Italia strengthened into a hurricane with maximum sustained winds of 75 mph and strong winds before making landfall in Florida on Wednesday.
The storm could deliver a devastating blow with life-threatening storm surge and damaging winds along parts of Florida’s Gulf Coast. It is expected to make landfall north of Tampa in Florida’s Big Bend region, but a slight change in track could put a vulnerable population center at risk.
Before making landfall, Italia could develop a few tornadoes along the west central Florida coast Tuesday and northward along the Florida Big Bend by Tuesday night. Heavy rain could cause flash flooding along Florida’s west coast, the Florida Panhandle, and southern Georgia Tuesday through Wednesday, spreading into the eastern Carolinas Wednesday through Thursday.
The storm was about 370 miles southwest of Tampa early Tuesday morning Hurricane Center said in a 5 a.m. update.
“This is going to be a major hurricane,” Gov. Ron DeSantis said at a news conference Monday.
Florida’s west coast, the Florida panhandle, southeast Georgia and the eastern Carolinas are expected to receive 4 to 8 inches of rain Tuesday through Thursday — and street flooding is possible.
As the storm heads toward Florida, improvements have been seen across the state. Here’s the latest:
- Airports are closed: Tampa International Airport will suspend all commercial operations beginning Tuesday and remain closed until later in the week to assess any damage, airport officials announced. The St. Pete-Clearwater International Airport terminal building will close Tuesday afternoon.
- Evacuation in at least 10 districts: Hillsborough, Franklin, Taylor, Levy, Citrus, Manatee, Pasco, Hernando, Pinellas and Sarasota counties have all urged residents to evacuate certain areas at risk.
- Schools will be closed: 32 county school districts have issued closures, as have several colleges and universities, including Florida State University, the University of Florida and Florida A&M University.
- An emergency has been declared: DeSantis expanded the emergency declaration to 46 of Florida’s 67 counties Monday morning. Several local jurisdictions have also declared states of emergency.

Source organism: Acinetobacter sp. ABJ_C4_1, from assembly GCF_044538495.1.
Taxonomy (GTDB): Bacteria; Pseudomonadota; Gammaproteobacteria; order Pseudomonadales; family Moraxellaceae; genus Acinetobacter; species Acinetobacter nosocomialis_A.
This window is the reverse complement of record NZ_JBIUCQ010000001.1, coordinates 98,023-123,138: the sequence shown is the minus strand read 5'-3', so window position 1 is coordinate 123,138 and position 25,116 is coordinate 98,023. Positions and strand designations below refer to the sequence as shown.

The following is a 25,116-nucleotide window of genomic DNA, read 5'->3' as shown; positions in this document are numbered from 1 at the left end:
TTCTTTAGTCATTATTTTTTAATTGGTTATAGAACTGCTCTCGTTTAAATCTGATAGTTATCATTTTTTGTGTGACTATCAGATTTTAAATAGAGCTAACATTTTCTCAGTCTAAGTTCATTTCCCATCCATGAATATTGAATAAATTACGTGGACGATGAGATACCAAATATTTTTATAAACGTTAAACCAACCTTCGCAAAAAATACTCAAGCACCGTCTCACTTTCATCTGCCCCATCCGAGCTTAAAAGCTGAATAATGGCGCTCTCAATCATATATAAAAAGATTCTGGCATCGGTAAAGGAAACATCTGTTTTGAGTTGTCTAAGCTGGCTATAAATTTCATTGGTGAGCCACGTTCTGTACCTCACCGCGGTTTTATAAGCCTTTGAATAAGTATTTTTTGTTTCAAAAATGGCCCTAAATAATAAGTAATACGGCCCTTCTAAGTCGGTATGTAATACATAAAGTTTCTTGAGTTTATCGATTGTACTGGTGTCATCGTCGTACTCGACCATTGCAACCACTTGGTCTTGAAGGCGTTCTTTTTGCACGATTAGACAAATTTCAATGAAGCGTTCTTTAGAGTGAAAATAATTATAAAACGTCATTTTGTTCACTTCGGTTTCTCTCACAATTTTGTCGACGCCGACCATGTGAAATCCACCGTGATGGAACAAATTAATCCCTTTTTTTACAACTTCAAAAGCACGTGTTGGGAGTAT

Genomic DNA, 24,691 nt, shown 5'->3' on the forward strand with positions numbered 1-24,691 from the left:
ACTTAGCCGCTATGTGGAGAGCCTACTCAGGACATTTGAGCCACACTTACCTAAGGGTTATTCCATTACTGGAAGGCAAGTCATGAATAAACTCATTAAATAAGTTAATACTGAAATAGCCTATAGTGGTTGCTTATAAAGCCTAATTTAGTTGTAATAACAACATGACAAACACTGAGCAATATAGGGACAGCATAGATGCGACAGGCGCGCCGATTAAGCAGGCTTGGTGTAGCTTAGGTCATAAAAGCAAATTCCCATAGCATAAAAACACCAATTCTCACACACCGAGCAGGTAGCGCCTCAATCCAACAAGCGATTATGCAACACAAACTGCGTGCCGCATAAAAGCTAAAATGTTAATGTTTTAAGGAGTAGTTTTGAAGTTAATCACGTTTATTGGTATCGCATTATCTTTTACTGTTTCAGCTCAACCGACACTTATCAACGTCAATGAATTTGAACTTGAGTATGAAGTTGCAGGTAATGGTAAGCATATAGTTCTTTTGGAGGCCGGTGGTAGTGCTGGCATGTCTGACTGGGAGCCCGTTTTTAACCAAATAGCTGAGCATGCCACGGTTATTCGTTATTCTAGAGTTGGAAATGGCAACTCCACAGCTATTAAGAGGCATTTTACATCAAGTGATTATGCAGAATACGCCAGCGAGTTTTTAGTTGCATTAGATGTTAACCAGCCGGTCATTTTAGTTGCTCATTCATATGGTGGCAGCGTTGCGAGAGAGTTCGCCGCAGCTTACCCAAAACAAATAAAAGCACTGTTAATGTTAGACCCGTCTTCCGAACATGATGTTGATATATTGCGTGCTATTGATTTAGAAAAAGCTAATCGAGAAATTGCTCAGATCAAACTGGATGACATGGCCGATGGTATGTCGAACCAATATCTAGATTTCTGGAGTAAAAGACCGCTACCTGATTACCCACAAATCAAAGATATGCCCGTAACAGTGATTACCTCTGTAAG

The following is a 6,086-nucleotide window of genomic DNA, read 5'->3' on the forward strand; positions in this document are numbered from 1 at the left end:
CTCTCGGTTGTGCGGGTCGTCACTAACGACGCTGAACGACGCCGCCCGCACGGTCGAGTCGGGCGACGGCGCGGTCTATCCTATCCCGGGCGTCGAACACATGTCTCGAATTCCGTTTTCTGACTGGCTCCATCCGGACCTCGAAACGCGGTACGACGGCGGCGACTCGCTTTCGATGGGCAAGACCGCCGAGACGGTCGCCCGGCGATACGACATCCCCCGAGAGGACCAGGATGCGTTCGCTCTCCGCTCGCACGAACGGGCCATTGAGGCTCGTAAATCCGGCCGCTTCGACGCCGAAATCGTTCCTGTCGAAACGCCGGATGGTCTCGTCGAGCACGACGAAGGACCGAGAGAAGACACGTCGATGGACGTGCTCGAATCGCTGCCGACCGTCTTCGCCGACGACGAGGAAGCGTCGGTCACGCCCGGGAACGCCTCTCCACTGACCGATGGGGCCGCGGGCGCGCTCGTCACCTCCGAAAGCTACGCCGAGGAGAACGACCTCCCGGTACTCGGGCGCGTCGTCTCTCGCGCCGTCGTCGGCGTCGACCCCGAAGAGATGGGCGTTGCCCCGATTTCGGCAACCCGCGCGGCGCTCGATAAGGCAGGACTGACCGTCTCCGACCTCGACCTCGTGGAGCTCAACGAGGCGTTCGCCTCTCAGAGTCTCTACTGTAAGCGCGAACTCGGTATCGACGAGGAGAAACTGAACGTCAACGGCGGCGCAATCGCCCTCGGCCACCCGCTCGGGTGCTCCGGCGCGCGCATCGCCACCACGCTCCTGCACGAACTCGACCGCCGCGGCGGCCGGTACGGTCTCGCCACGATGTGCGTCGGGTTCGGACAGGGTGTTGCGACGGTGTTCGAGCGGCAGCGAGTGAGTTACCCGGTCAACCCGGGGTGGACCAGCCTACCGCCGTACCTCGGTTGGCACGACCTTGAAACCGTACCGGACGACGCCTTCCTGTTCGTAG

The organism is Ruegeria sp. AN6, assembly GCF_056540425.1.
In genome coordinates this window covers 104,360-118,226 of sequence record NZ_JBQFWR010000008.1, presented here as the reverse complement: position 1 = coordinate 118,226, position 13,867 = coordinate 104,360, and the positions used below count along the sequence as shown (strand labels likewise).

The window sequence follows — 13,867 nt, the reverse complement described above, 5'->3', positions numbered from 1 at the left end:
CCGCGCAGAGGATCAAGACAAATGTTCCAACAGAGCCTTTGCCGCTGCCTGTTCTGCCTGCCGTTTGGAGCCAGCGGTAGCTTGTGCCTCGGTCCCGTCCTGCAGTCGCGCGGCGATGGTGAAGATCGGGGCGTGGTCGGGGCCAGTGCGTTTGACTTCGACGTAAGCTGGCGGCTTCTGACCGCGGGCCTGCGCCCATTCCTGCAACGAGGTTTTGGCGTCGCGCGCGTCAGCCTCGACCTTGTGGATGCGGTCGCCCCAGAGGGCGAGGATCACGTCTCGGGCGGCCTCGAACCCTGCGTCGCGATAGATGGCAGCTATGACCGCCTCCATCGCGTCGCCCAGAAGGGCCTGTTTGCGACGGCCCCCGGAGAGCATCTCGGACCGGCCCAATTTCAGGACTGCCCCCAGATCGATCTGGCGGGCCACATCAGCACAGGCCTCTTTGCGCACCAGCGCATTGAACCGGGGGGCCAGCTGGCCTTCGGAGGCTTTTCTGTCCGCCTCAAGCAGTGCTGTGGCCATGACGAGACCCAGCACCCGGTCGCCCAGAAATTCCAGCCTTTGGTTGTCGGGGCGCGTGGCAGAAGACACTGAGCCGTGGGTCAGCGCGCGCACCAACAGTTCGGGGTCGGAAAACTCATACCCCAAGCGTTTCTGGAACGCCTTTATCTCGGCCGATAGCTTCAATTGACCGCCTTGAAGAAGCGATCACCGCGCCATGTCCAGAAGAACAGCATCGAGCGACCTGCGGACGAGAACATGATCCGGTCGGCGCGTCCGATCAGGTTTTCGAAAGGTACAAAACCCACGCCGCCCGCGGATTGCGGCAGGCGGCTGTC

- The Florida National Guard was activated: More than 5,000 National Guardsmen were activated to help weather the storm.
- US Navy ships begin to departNavy ships have begun departing Florida, ahead of landfall by Tropical Storm Italia, the Navy said Monday.
- Power outages are expected: DeSantis told residents to prepare to be without power. “If you’re in the path of the storm, you should expect power outages, so please prepare for that,” the governor told residents Sunday.
- Services suspended by hospital system: Patients will be transferred from at least three hospitals: HCA Florida Pasadena Hospital, HCA Florida Trinity West Hospital and HCA Florida West Tampa Hospital.
“We want everyone to take this storm seriously,” Tampa Fire Rescue Chief Barbara Tripp said during a news conference.
The fire chief asked citizens to clear debris from properties and look out for neighbors who need help ahead of the storm’s arrival.
“Once the wind reaches a certain mile-per-hour speed, Tampa fire rescue will be unable to respond,” Tripp warned.
The storm is forecast to strengthen quickly as it tracks the Gulf of Mexico, tapping into some of the planet’s warmest waters before making landfall in Florida.
If it does, it will join a growing list of devastating storms like Hurricane Ian, which flattened Florida’s coastline and killed more than 100 people.
Italia poses a “significant risk” of the event, the National Hurricane Center warned Monday, as it travels through the Gulf of Mexico.
Water temperatures around South Florida have soared to over 100 degrees Fahrenheit in some areas this summer, and overall temperatures in the Gulf have been record-warm, enough to support rapid strengthening.
Florida’s Big Bend has the potential for life-threatening storm surges of up to 12 feet — only made worse by waves driven by hurricane-force winds of 100 mph.
Storm surge, which is when a storm blows out to sea, is one of the most dangerous aspects of a hurricane and the reason behind most storm drains.
Cedar Key could be cut off by heavy storm surge, said Jamie Rome, deputy director of the National Hurricane Center.
“I’m especially concerned for them,” Rome said during a Facebook Live conference call. An entire island can be completely cut off by such conditions.
Rome stressed that evacuation orders issued along the coast due to the storm surge remain in effect.
According to the National Oceanic and Atmospheric Administration, storm surge accounts for nearly half of hurricane-related deaths.
Flooding is unlikely to happen only in coastal areas.
Inland areas where people could evacuate could see dangerous flooding and heavy rain from Italy.
Andrew Kruskiewicz, a senior researcher at Columbia University’s School of Climatology, warns that risks related to heavy rainfall could also occur 100 miles from where the storm’s center made track.
“It’s something we’re seeing more and more, and it’s a climate change link because we’re seeing more wet tropical cyclones and wetter cyclones,” he told CNN. “So we need to pay more attention to the risks associated with extreme rainfall, especially in areas far from the coast.”